[R-G] Text of AFL-CIO/TUC Letter
DavidMcR at aol.com
DavidMcR at aol.com
Fri Jan 31 08:31:01 MST 2003
January 30, 2003
Dear Prime Minister Blair and President Bush:
We join in writing this letter in advance of your critical meeting,
historical relationship between our two nations and the central role now
them both with regard to the situation in Iraq.
Our peoples, with common heritage and historic alliance, have always
principles of democracy and freedom that are the fundamental pillars upon
governments are founded. We have stood together time and again to defend
Just as our two nations share a common heritage, so do our two union
The Trades Union Congress is the oldest organized labor movement in
existence today, and was the inspiration for and strong supporter of the
American Federation of Labor when it was founded 120 years ago. Working
people of both nations, often speaking through their unions, have
participated in the great debates of our times, especially debates about war
and peace. Never has that public participation been more important than now.
We share with the two of you the very strong concerns that Iraq has not
responsibility to the world community to rid itself of weapons of mass
destruction and to ensure the world of this. We fully support putting maximum
pressure on Iraq to do so, and believe that the actions taken thus far by
both our nations working through
the UN Security Council to force a renewal of the inspection process and to
that these inspections resolve this issue has been the right course.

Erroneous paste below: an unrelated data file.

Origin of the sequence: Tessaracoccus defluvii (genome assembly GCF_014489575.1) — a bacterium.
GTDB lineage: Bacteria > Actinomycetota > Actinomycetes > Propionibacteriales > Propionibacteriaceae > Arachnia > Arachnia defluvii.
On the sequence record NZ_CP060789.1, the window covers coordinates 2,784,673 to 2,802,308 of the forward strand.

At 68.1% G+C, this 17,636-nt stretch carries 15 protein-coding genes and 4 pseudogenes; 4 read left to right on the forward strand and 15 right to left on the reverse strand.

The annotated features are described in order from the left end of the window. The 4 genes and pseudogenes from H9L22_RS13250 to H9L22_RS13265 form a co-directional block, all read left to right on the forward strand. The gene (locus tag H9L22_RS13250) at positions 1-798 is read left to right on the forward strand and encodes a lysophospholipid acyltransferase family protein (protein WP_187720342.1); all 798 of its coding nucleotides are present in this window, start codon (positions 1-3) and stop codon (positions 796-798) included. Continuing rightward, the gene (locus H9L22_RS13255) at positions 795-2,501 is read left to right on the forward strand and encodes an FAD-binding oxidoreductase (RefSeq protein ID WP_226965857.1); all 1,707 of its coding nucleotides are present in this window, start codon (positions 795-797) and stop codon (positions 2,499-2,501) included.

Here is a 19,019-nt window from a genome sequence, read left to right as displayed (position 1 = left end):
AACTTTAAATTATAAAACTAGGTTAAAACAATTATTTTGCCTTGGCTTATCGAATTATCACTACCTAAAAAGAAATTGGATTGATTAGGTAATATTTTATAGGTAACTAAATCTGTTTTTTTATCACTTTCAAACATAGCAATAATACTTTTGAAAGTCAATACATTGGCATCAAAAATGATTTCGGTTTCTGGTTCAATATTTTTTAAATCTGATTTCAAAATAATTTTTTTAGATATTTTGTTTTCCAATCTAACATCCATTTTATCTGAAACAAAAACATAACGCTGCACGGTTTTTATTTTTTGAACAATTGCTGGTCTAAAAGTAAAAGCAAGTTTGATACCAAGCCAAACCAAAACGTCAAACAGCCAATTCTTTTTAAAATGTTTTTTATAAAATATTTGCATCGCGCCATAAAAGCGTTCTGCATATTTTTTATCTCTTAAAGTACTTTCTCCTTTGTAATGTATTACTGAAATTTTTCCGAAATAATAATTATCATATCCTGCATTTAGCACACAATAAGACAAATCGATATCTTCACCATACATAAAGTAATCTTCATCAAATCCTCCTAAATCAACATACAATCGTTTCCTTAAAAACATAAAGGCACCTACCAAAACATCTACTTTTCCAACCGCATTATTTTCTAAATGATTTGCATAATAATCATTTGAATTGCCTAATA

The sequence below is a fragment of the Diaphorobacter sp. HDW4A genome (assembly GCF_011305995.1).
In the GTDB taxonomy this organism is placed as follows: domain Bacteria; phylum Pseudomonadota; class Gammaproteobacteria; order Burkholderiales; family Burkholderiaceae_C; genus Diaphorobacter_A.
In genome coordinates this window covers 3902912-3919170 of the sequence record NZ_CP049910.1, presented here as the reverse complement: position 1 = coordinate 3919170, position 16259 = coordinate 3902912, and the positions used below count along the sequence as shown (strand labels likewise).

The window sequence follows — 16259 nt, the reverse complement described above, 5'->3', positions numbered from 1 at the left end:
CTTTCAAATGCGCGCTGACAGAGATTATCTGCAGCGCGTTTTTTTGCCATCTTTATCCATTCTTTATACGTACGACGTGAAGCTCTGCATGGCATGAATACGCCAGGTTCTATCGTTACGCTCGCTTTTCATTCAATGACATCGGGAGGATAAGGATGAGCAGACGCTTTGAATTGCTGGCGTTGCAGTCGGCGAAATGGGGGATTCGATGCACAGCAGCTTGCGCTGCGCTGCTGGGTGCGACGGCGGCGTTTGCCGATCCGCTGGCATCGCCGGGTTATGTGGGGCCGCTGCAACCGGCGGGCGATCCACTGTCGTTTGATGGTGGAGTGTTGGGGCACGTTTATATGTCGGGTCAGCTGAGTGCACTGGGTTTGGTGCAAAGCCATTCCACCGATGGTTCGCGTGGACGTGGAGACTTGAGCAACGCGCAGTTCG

We believe that the inspection process needs to be given adequate time to be
able to inform fully the international community in their appreciation of the
threat to world
peace and security.
Today many citizens of the United States and of the United Kingdom are not
convinced that war must be waged now in Iraq. Strong reservations are being
by peoples and governments across the world, including those of our closest
It is vital that a firm and broad consensus be forged and sustained,
particularly between the United States and the countries of the European
Union, to ensure the legitimacy required should any future action be
During the coming weeks, you will be called upon to make decisions that will
enormous consequences for the future of our countries. Those who seek to
destroy our way of life will use an attack on Iraq, especially if taken
without broad international support, to rally opinion against us and win new
recruits to their terror. We may resolve the threat that now exists in Iraq,
but we may well pay the price of increasing the threats we face from
elsewhere. Further, in the new political reality, where terrorism is our
gravest foe, such an attack carried out over the very strong opposition of
our natural allies may well undermine the broad coalition of democracies that
was so evident in the days after September 11.
On behalf of our two labor movements, and on behalf of working people in both
our countries, we urge you to continue to lead the global fight against
and terror through the United Nations to ensure that this fight is carried
out by the
broadest possible coalition, with the strongest international legitimacy.
British and American working people stand ready as always to bear the burden
needed to defend our freedoms. But the goal of our policy now should be to
take every possible step to achieve the legitimate ends of disarming Iraq
without recourse to war, and to win the fullest support of our friends and
allies before the path of war is chosen as a last resort.
As we write to you today, we do not believe that this first path has come to
an end, and urge you to continue to pressure all concerned to find a
resolution to this situation that preserves peace and security for our
countries and across the world.
Trades Union Congress
John J. Sweeney
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